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Tom Head

American Torture

By October 5, 2006

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Category: War on Terror

Guantanamo Detainees
New detainees at the U.S. prison at Guantanamo Bay, early 2002. Note the sensory deprivation equipment. Image courtesy of the U.S. Navy.

In 1903, when a friend wrote to President Theodore Roosevelt complaining about his administration's use of water torture against Filipino detainees, he was nonplussed. Water torture, he explained, was just "an old Filipino method of mild torture. Nobody was seriously damaged, whereas the Filipinos had inflicted incredible tortures on our people."

The phrase "nobody was was seriously damaged" has defined American torture over the past 120 years or so. It's not that Americans don't torture--it's that we as a nation try not to leave a mark when we do, because then we don't technically run afoul of U.S. laws restricting the treatment of prisoners. And when our government does leave a mark, it tries to do so in a way that minimizes its own culpability. Extraordinary rendition, pioneered by the Clinton administration, involves sending prisoners off to places with decidedly less rigorous anti-torture standards...and then benefitting from whatever interrogation takes place there. We don't know how the information is obtained. We don't want to know.

And when our own officials torture prisoners and do leave a mark, or blood, or corpses--as has happened at Abu Ghraib Prison in Iraq, to name one of many examples--then it's best that they do so in a way that allows them to be dismissed as "a few bad apples," certainly not representative of official policy. Because Americans, after all, don't torture.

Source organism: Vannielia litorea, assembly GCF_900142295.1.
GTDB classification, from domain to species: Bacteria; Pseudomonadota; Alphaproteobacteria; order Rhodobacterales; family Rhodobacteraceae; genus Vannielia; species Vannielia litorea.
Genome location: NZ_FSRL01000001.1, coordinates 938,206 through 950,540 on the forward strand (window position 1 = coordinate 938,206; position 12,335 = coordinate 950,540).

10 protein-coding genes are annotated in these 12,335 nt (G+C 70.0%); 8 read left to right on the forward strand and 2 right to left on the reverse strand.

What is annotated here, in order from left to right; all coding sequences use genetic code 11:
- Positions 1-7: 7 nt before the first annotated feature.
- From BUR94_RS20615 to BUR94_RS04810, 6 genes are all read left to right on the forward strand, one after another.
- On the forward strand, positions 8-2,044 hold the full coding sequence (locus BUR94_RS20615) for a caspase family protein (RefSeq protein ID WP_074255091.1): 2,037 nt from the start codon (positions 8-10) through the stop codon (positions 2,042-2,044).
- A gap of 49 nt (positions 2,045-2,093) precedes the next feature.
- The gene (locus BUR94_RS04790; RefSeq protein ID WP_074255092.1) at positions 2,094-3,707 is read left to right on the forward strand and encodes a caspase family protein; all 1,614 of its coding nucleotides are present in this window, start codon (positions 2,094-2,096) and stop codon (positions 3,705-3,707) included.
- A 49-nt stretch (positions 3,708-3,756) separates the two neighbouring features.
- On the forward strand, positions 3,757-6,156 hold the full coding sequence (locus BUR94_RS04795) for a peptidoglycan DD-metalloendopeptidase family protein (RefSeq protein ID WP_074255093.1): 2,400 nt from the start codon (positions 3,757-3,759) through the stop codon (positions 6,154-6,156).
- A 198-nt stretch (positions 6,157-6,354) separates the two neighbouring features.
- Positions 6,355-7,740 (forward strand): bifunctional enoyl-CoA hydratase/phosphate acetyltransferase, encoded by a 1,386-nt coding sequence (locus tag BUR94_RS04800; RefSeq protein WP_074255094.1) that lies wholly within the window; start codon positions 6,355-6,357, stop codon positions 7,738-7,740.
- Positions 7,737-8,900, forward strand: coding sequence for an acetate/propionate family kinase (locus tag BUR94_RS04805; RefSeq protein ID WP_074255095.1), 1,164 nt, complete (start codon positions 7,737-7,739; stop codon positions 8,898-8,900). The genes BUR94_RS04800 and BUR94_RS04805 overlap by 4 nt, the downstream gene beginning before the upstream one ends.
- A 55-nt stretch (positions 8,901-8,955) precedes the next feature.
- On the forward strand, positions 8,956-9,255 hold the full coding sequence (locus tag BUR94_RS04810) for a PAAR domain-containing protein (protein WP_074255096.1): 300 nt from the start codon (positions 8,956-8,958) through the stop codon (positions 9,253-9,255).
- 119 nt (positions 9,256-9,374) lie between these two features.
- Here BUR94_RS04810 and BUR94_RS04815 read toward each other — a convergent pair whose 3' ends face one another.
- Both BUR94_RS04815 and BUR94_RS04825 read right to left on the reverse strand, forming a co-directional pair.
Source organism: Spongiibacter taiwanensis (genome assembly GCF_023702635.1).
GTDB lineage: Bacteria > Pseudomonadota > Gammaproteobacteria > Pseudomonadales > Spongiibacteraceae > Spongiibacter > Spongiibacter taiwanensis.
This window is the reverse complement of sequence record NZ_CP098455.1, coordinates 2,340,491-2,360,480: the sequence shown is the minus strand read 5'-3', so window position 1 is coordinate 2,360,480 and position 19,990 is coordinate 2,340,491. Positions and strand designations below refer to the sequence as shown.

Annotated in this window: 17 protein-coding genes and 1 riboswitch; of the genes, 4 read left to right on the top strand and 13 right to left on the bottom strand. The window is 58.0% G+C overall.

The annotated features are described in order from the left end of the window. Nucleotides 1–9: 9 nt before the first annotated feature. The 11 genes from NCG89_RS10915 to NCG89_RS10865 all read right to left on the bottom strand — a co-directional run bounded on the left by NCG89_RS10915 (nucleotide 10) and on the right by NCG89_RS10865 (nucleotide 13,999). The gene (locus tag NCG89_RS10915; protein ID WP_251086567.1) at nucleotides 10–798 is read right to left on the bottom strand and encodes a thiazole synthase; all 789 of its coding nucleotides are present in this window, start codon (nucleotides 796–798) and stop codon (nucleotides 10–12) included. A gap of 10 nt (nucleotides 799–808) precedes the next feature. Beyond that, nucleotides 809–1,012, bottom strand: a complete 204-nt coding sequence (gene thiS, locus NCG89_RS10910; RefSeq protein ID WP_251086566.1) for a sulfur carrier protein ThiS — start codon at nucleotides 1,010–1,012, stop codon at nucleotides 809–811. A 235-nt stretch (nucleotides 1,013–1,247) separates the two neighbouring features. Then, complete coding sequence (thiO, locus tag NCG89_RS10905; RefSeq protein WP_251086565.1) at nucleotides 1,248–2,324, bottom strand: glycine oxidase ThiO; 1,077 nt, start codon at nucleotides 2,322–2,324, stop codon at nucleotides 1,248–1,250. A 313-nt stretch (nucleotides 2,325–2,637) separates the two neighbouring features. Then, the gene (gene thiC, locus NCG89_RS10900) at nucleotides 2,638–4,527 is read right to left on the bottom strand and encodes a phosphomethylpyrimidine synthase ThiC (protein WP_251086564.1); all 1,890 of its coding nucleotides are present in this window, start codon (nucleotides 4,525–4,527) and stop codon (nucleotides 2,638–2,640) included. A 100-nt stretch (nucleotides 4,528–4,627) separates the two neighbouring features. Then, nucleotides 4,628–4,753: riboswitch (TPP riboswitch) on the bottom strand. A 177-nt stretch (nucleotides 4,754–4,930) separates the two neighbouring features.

So that's the gist of it, really. If you're an American president who wants to torture prisoners, there are only two rules you must follow:
  1. Don't leave a mark.
  2. If you do leave a mark, blame it on somebody else.
By following those simple rules, you can torture prisoners and still be regarded as a world leader in human rights. Everybody wins!

Except for the poor soul strapped to the waterboard, of course.

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October 16, 2006 at 9:04 pm
(1) David Chesler says:

It is easy to determine that there is no abuse in a system, and it easy to determine that there is officially-sanctioned system. How do you propose distinguishing a system which truly prohibits torture but some bad apples abuse prisoners anyway, and are prosecuted to an appropriate extent, from a system which uses scapegoats to achieve deniability?

(While Gitmo worries me [we're _not_ at the kind of war where we've got tens of thousands of POWs and can't afford legal niceties] I’m of the opinion that the US is a lot closer to the former, and more so in its POW facilities than in its civilian prisons, and that there is a material difference between what’s labeled “torture” as in your photo of blindfolded prisoners and torture that does leave a mark.)

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